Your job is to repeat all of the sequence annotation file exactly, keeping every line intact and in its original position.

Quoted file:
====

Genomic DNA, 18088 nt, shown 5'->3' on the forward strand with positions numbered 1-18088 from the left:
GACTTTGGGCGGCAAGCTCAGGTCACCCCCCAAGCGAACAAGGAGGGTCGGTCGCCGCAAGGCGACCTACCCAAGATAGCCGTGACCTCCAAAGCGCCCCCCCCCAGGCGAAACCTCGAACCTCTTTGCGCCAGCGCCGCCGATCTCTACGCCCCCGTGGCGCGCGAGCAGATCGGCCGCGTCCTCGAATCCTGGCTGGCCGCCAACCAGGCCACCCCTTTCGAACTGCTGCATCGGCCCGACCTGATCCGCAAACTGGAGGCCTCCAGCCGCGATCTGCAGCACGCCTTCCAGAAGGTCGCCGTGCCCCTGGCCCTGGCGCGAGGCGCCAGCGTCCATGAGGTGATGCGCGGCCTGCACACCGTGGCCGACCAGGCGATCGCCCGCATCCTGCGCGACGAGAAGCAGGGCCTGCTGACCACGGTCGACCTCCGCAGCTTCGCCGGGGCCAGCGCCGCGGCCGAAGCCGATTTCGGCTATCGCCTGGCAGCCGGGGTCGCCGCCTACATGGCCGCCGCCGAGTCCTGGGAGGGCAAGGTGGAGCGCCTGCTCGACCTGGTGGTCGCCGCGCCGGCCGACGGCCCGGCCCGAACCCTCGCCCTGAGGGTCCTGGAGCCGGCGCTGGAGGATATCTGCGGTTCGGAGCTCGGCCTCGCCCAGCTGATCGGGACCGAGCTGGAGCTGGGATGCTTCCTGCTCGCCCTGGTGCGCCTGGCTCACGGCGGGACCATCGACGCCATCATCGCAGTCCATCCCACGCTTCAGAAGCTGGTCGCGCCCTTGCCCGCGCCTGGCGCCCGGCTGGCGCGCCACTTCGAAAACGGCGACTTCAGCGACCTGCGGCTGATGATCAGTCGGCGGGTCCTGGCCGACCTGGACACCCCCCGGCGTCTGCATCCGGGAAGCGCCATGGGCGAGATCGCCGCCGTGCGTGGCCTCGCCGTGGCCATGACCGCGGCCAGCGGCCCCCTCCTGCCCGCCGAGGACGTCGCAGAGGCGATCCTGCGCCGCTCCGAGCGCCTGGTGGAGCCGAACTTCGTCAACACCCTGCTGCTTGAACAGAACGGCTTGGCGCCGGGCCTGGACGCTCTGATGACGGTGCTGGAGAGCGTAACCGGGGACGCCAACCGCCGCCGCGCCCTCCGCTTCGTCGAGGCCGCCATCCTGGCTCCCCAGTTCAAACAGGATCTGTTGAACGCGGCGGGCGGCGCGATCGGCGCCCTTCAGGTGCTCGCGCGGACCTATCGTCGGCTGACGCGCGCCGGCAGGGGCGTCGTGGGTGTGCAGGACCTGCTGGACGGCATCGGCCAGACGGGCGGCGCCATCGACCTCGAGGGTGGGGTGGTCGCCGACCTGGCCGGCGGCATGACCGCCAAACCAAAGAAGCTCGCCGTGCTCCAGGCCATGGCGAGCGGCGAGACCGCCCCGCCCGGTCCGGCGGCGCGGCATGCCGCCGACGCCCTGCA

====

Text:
Genomic DNA, 18088 nt, shown 5'->3' on the forward strand with positions numbered 1-18088 from the left:
GACTTTGGGCGGCAAGCTCAGGTCACCCCCCAAGCGAACAAGGAGGGTCGGTCGCCGCAAGGCGACCTACCCAAGATAGCCGTGACCTCCAAAGCGCCCCCCCCCAGGCGAAACCTCGAACCTCTTTGCGCCAGCGCCGCCGATCTCTACGCCCCCGTGGCGCGCGAGCAGATCGGCCGCGTCCTCGAATCCTGGCTGGCCGCCAACCAGGCCACCCCTTTCGAACTGCTGCATCGGCCCGACCTGATCCGCAAACTGGAGGCCTCCAGCCGCGATCTGCAGCACGCCTTCCAGAAGGTCGCCGTGCCCCTGGCCCTGGCGCGAGGCGCCAGCGTCCATGAGGTGATGCGCGGCCTGCACACCGTGGCCGACCAGGCGATCGCCCGCATCCTGCGCGACGAGAAGCAGGGCCTGCTGACCACGGTCGACCTCCGCAGCTTCGCCGGGGCCAGCGCCGCGGCCGAAGCCGATTTCGGCTATCGCCTGGCAGCCGGGGTCGCCGCCTACATGGCCGCCGCCGAGTCCTGGGAGGGCAAGGTGGAGCGCCTGCTCGACCTGGTGGTCGCCGCGCCGGCCGACGGCCCGGCCCGAACCCTCGCCCTGAGGGTCCTGGAGCCGGCGCTGGAGGATATCTGCGGTTCGGAGCTCGGCCTCGCCCAGCTGATCGGGACCGAGCTGGAGCTGGGATGCTTCCTGCTCGCCCTGGTGCGCCTGGCTCACGGCGGGACCATCGACGCCATCATCGCAGTCCATCCCACGCTTCAGAAGCTGGTCGCGCCCTTGCCCGCGCCTGGCGCCCGGCTGGCGCGCCACTTCGAAAACGGCGACTTCAGCGACCTGCGGCTGATGATCAGTCGGCGGGTCCTGGCCGACCTGGACACCCCCCGGCGTCTGCATCCGGGAAGCGCCATGGGCGAGATCGCCGCCGTGCGTGGCCTCGCCGTGGCCATGACCGCGGCCAGCGGCCCCCTCCTGCCCGCCGAGGACGTCGCAGAGGCGATCCTGCGCCGCTCCGAGCGCCTGGTGGAGCCGAACTTCGTCAACACCCTGCTGCTTGAACAGAACGGCTTGGCGCCGGGCCTGGACGCTCTGATGACGGTGCTGGAGAGCGTAACCGGGGACGCCAACCGCCGCCGCGCCCTCCGCTTCGTCGAGGCCGCCATCCTGGCTCCCCAGTTCAAACAGGATCTGTTGAACGCGGCGGGCGGCGCGATCGGCGCCCTTCAGGTGCTCGCGCGGACCTATCGTCGGCTGACGCGCGCCGGCAGGGGCGTCGTGGGTGTGCAGGACCTGCTGGACGGCATCGGCCAGACGGGCGGCGCCATCGACCTCGAGGGTGGGGTGGTCGCCGACCTGGCCGGCGGCATGACCGCCAAACCAAAGAAGCTCGCCGTGCTCCAGGCCATGGCGAGCGGCGAGACCGCCCCGCCCGGTCCGGCGGCGCGGCATGCCGCCGACGCCCTGCA